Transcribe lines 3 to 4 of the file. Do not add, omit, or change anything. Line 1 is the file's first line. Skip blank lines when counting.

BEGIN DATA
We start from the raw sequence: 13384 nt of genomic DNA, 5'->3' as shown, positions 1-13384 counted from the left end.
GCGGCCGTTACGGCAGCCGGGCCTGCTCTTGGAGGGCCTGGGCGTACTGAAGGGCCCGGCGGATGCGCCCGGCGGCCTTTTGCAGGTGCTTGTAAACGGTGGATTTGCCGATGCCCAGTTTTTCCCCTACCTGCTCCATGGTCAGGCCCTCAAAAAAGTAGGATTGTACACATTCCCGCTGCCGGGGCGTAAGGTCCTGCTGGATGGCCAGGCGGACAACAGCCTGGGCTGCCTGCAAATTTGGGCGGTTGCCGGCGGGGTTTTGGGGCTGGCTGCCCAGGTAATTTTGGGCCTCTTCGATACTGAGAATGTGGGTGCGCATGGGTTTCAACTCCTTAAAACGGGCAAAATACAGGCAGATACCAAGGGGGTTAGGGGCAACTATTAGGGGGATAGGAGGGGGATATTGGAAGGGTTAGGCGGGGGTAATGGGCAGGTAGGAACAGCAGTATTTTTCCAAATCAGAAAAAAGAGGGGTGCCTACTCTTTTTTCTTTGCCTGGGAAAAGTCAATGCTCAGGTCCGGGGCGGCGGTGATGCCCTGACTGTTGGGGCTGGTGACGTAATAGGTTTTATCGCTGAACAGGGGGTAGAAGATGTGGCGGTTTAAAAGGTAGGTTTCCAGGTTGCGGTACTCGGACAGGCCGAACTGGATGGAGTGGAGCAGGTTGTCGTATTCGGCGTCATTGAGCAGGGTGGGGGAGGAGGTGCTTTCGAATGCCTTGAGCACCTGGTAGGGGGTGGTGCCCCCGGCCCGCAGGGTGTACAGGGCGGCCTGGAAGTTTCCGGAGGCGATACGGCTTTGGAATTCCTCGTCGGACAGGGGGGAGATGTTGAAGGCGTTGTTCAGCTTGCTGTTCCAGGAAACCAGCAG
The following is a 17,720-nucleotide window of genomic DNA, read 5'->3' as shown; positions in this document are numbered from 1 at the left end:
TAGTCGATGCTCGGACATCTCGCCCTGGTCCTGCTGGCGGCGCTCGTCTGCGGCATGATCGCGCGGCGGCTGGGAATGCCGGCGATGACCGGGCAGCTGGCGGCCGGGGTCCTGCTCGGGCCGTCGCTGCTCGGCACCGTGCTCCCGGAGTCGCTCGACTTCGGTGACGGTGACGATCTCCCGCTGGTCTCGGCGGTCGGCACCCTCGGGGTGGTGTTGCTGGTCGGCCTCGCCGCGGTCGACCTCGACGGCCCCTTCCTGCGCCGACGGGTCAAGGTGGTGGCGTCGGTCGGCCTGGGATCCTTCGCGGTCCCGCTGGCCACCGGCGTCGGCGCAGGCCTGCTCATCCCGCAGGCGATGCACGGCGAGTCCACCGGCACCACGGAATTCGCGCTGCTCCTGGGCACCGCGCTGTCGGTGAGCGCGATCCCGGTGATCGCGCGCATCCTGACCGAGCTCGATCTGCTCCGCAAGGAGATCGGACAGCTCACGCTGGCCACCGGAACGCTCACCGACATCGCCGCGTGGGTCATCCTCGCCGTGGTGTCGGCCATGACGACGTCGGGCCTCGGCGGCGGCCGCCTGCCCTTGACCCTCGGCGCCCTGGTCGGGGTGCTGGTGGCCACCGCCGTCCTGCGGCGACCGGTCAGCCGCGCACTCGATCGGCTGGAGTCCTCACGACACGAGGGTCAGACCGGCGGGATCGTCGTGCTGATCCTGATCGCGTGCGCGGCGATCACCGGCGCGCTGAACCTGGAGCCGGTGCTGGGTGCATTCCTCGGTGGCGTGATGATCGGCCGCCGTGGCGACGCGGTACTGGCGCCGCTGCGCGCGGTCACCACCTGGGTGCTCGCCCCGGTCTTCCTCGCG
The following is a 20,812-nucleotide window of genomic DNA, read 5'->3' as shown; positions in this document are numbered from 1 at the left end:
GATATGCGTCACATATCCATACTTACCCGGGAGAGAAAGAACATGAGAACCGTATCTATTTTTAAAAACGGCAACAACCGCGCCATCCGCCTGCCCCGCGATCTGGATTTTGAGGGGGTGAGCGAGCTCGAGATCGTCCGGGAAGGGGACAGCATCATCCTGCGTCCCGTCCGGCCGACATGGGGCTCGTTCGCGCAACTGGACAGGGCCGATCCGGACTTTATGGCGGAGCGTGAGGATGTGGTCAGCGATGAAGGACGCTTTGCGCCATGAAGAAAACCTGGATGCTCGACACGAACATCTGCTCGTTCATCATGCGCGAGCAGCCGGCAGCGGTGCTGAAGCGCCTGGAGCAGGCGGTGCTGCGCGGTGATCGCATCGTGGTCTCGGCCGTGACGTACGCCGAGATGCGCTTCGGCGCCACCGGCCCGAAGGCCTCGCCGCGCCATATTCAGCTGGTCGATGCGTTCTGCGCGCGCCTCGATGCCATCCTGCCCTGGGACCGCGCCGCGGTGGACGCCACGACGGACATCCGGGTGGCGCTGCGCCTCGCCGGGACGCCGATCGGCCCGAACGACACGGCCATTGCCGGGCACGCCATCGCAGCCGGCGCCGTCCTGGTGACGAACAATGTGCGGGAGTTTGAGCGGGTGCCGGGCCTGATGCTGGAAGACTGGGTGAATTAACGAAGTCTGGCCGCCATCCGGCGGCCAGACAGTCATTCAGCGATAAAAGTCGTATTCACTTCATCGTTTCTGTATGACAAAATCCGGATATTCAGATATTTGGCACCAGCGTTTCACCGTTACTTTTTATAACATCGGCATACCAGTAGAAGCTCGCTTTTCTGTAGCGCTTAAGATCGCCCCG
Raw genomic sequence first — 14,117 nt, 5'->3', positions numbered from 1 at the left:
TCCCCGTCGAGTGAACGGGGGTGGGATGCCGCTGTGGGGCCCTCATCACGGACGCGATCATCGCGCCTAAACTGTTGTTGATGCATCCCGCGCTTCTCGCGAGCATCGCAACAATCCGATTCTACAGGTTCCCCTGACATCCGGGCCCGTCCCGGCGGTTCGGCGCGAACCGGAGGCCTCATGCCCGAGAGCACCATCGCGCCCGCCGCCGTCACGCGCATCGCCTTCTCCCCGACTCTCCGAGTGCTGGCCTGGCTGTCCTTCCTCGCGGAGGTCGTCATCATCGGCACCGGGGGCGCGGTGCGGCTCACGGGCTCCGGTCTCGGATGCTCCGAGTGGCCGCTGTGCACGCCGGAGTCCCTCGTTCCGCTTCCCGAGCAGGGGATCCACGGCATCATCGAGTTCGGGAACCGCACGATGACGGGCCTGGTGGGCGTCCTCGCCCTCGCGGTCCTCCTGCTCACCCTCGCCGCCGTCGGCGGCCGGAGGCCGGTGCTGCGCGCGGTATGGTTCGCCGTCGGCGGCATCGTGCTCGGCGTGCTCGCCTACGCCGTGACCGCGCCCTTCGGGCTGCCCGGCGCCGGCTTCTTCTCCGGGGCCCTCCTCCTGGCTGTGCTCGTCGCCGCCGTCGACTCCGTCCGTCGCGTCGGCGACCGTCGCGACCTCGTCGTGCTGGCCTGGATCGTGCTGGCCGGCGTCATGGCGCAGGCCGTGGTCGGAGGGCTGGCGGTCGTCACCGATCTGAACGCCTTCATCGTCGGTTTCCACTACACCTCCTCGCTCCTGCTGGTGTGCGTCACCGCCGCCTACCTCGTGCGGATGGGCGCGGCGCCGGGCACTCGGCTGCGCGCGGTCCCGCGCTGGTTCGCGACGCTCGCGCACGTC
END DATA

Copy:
The following is a 17,720-nucleotide window of genomic DNA, read 5'->3' as shown; positions in this document are numbered from 1 at the left end:
TAGTCGATGCTCGGACATCTCGCCCTGGTCCTGCTGGCGGCGCTCGTCTGCGGCATGATCGCGCGGCGGCTGGGAATGCCGGCGATGACCGGGCAGCTGGCGGCCGGGGTCCTGCTCGGGCCGTCGCTGCTCGGCACCGTGCTCCCGGAGTCGCTCGACTTCGGTGACGGTGACGATCTCCCGCTGGTCTCGGCGGTCGGCACCCTCGGGGTGGTGTTGCTGGTCGGCCTCGCCGCGGTCGACCTCGACGGCCCCTTCCTGCGCCGACGGGTCAAGGTGGTGGCGTCGGTCGGCCTGGGATCCTTCGCGGTCCCGCTGGCCACCGGCGTCGGCGCAGGCCTGCTCATCCCGCAGGCGATGCACGGCGAGTCCACCGGCACCACGGAATTCGCGCTGCTCCTGGGCACCGCGCTGTCGGTGAGCGCGATCCCGGTGATCGCGCGCATCCTGACCGAGCTCGATCTGCTCCGCAAGGAGATCGGACAGCTCACGCTGGCCACCGGAACGCTCACCGACATCGCCGCGTGGGTCATCCTCGCCGTGGTGTCGGCCATGACGACGTCGGGCCTCGGCGGCGGCCGCCTGCCCTTGACCCTCGGCGCCCTGGTCGGGGTGCTGGTGGCCACCGCCGTCCTGCGGCGACCGGTCAGCCGCGCACTCGATCGGCTGGAGTCCTCACGACACGAGGGTCAGACCGGCGGGATCGTCGTGCTGATCCTGATCGCGTGCGCGGCGATCACCGGCGCGCTGAACCTGGAGCCGGTGCTGGGTGCATTCCTCGGTGGCGTGATGATCGGCCGCCGTGGCGACGCGGTACTGGCGCCGCTGCGCGCGGTCACCACCTGGGTGCTCGCCCCGGTCTTCCTCGCG